Houthi rebels fire missiles at US destroyer in Red Sea
Two missiles were fired at a US warship from territory in Yemen controlled by the Iranian-aligned Houthi rebel group, the US military has said.
Neither missile hit the USS Mason, a naval destroyer, but the attempted attack came just a week after a United Arab Emirates (UAE) vessel came under attack from Houthis and suggests growing risks to the US military from Yemen's conflict.
The US government, which has become increasingly vocal about civilian casualties in the war, this weekend announced a review of its support to a Saudi Arabia-led coalition battling the Houthis after a strike on mourners in the capital Sanaa that killed up to 140 people.
The failed missile attack on the USS Mason began around 7pm local time on Saturday, when the ship detected two inbound missiles over a 60-minute period in the Red Sea off Yemen's coast, the US military said.
"Both missiles impacted the water before reaching the ship," Pentagon spokesman Captain Jeff Davis said. "There were no injuries to our sailors and no damage to the ship."
Saudi Arabia and the United States blame Shia Iran for supplying weapons to the Houthis.
Tehran views the Houthis, who are from a Shia sect, as the legitimate authority in Yemen but denies it supplies them with weapons.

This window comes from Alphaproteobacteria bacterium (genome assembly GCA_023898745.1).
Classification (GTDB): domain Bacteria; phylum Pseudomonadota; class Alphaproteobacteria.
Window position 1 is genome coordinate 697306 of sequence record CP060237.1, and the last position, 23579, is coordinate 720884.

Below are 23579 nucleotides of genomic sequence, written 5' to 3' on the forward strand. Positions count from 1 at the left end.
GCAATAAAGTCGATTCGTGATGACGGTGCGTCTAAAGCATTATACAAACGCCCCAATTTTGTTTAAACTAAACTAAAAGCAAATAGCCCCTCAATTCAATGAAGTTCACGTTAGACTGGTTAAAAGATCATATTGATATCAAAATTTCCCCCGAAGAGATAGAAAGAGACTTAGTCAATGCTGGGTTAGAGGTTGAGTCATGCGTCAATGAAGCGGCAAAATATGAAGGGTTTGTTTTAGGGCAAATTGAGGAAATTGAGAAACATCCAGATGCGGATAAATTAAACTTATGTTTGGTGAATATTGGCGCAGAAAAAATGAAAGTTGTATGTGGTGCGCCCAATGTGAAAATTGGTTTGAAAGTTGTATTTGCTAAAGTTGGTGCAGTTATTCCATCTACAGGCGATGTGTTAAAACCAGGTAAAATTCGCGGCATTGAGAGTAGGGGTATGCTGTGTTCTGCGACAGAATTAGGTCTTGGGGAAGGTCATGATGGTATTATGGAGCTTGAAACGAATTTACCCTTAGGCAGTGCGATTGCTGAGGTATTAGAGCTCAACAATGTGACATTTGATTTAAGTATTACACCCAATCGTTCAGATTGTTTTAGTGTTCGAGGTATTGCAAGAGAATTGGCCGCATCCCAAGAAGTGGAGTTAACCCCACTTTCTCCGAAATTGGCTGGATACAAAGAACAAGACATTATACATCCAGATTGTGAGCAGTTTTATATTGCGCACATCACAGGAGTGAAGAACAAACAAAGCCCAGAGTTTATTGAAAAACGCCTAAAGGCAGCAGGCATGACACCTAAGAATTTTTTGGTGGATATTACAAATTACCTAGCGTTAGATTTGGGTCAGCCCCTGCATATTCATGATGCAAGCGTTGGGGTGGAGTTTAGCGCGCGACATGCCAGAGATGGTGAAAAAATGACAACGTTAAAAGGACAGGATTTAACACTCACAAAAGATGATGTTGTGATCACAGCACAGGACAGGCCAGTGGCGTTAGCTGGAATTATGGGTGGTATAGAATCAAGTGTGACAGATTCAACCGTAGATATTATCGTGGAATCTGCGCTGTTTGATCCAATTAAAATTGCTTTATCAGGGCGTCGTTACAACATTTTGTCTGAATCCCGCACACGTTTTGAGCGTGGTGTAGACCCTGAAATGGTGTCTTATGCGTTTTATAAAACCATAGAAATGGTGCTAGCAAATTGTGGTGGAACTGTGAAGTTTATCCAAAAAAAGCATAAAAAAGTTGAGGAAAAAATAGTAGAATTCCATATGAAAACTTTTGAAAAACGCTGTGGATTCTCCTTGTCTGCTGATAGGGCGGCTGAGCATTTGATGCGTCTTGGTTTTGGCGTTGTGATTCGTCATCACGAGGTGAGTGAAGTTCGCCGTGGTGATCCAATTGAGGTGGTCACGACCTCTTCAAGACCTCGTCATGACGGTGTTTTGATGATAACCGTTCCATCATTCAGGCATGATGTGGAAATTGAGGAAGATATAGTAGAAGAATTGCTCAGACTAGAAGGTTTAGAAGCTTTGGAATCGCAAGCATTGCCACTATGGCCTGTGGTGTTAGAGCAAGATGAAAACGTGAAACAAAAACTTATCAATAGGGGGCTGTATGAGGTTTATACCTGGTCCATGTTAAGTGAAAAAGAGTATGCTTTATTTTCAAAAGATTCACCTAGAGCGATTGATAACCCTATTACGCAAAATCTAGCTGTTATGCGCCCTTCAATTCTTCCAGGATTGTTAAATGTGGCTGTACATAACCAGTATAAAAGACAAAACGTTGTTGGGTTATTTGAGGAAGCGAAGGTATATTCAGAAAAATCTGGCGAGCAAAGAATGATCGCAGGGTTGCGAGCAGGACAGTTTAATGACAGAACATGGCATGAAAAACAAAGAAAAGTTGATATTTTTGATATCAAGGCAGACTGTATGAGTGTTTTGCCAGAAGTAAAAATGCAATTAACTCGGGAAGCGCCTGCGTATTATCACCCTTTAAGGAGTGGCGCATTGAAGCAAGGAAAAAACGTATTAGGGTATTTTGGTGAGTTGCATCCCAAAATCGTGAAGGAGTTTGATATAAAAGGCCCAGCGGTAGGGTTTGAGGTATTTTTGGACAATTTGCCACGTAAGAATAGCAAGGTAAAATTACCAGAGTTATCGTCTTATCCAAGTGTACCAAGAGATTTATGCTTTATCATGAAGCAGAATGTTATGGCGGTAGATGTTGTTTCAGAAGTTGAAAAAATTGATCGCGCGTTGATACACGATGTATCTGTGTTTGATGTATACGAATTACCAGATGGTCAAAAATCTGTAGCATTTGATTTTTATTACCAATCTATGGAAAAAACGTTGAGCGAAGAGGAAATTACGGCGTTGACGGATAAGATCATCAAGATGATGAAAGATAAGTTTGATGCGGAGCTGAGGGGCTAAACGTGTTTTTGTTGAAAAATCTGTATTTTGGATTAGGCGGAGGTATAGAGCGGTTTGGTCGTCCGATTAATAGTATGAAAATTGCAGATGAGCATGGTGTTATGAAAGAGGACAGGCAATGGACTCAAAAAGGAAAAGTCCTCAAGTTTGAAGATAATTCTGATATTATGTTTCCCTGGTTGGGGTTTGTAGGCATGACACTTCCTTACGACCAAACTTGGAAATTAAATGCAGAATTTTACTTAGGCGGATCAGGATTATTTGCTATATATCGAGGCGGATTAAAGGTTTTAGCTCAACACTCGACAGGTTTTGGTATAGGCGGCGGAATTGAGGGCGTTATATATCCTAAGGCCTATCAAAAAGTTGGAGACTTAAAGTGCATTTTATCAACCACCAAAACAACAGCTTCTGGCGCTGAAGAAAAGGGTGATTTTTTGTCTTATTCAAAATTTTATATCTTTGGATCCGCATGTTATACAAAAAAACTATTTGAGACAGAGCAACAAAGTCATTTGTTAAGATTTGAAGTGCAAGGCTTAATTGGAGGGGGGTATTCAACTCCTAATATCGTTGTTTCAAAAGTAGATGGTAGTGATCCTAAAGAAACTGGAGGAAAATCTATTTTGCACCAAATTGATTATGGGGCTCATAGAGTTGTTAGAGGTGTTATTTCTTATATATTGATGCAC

A US defence official, speaking on condition of anonymity, said the first missile triggered counter-measures from the USS Mason.
It was not immediately clear whether those defences may have helped prevent a direct hit on the ship.
The USS Mason did not return fire, the official said, adding that the incident took place just north of the Bab al-Mandab strait, off Yemen's southern coast.
Last week's attack on the UAE vessel also took place around the Bab al-Mandab strait, in what the UAE branded an "act of terrorism".
In 2013, more than 3.4 million barrels of oil passed through the 20km-wide Bab al-Mandab each day, the US Energy Information Administration says.
It was unclear what actions the US military might take, but Davis stressed a commitment to defend freedom of navigation and protect US forces.
"We will continue to take all necessary steps to ensure the safety of our ships and our service members," he said.
The attack also came the same day that Yemen's powerful former president, Ali Abdullah Saleh, a key Houthi ally, called for an escalation of attacks against Saudi Arabia, demanding "battle readiness at the fronts on the (Saudi) border".
An estimated 10,000 people have been killed in Yemen's war.
The United Nations blames Saudi-led coalition strikes for 60pc of some 3,800 civilian deaths since they began in March 2015.